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These are primers on practical patterns for Flow. I recommend using these patterns in any project that uses Flow.
(Coming soon) Uses for union types introduces a pattern for managing data that comes in different shapes. Union types are helpful for describing Redux actions, for unpacking incoming JSON data, and for passing messages over a channel. If you have been tempted to use subclasses, take a look at union types to see if they might be a better fit.
Flow & React -
This recipe demonstrates how to use Flow effectively when creating React
Including type parameters in functional and class components provides an
propTypes that can provide better safety and modularity.
(Coming soon) Flow & Redux - Flow and Redux could have been made for each other. This recipe demonstrates several patterns that are useful for building Redux action creators and reducers. This is a companion to the post on React.
Extras are not about practical patterns. In these articles we explore ideas just because they are interesting. Read these if you want to dig deeper into type theory, or to learn about Flow’s lesser-known capabilities.
(Coming soon) What are types? The short answer is, types are sets of possible values. This post gets into what that means, and shows that Flow takes more of a purist approach to types compared to most object-oriented languages.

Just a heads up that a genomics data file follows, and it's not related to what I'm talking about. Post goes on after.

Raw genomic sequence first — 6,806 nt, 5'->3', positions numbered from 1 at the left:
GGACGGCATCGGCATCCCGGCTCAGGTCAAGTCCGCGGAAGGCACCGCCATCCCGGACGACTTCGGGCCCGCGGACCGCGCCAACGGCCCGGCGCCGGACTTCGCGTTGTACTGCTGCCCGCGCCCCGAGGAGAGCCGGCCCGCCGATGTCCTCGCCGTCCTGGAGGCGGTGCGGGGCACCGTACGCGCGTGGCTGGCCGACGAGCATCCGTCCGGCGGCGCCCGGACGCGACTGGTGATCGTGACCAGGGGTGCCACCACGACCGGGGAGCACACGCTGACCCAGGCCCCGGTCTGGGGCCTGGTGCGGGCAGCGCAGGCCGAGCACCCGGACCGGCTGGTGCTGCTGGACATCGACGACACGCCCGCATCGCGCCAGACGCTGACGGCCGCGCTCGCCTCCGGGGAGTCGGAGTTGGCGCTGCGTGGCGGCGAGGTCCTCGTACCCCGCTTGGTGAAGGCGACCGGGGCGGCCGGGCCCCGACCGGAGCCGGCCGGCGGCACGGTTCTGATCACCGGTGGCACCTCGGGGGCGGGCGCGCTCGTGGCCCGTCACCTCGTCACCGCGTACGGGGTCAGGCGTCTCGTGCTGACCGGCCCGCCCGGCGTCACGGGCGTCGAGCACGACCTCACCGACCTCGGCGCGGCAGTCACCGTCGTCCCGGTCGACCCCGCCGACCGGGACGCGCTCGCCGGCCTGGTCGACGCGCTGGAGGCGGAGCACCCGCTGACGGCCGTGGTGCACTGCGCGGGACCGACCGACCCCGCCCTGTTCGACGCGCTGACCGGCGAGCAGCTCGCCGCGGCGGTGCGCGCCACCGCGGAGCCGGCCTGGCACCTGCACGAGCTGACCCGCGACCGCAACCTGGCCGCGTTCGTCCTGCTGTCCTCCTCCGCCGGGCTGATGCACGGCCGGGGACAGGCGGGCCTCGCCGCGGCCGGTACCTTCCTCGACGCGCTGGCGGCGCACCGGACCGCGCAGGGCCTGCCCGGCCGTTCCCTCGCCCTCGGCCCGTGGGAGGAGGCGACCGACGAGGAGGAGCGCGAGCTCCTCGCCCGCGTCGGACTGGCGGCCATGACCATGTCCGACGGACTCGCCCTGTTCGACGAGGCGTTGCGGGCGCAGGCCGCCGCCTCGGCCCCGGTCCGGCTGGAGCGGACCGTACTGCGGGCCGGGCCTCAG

(Coming soon) The “algebra” in “algebraic data types” - In the recipe Uses for union types I mentioned that union types are also called “sum types” or “algebraic data types”. This post gives a brief background on type algebra so that you can understand where those terms come from.
(Coming soon) Advanced algebraic data types - Union types are great, but not perfect. This post introduces an alternative formulation for sum types that allows Flow to check for missing pattern matches. It also shows that GADTs are almost possible in Flow.
Flow has inspired many programmers to put bits to screen. Here are some articles that I found to particularly helpful:
Getting started with Flow is a tutorial from the official documentation. If you don’t know where to start, start there.
Why use type-checking? And if you do, Why Use Flow? Follow that link for the answers, and learn some things that you might not know about Flow. Aria Fallah covers a lot of background, and also introduces some interesting work from Giulio Canti.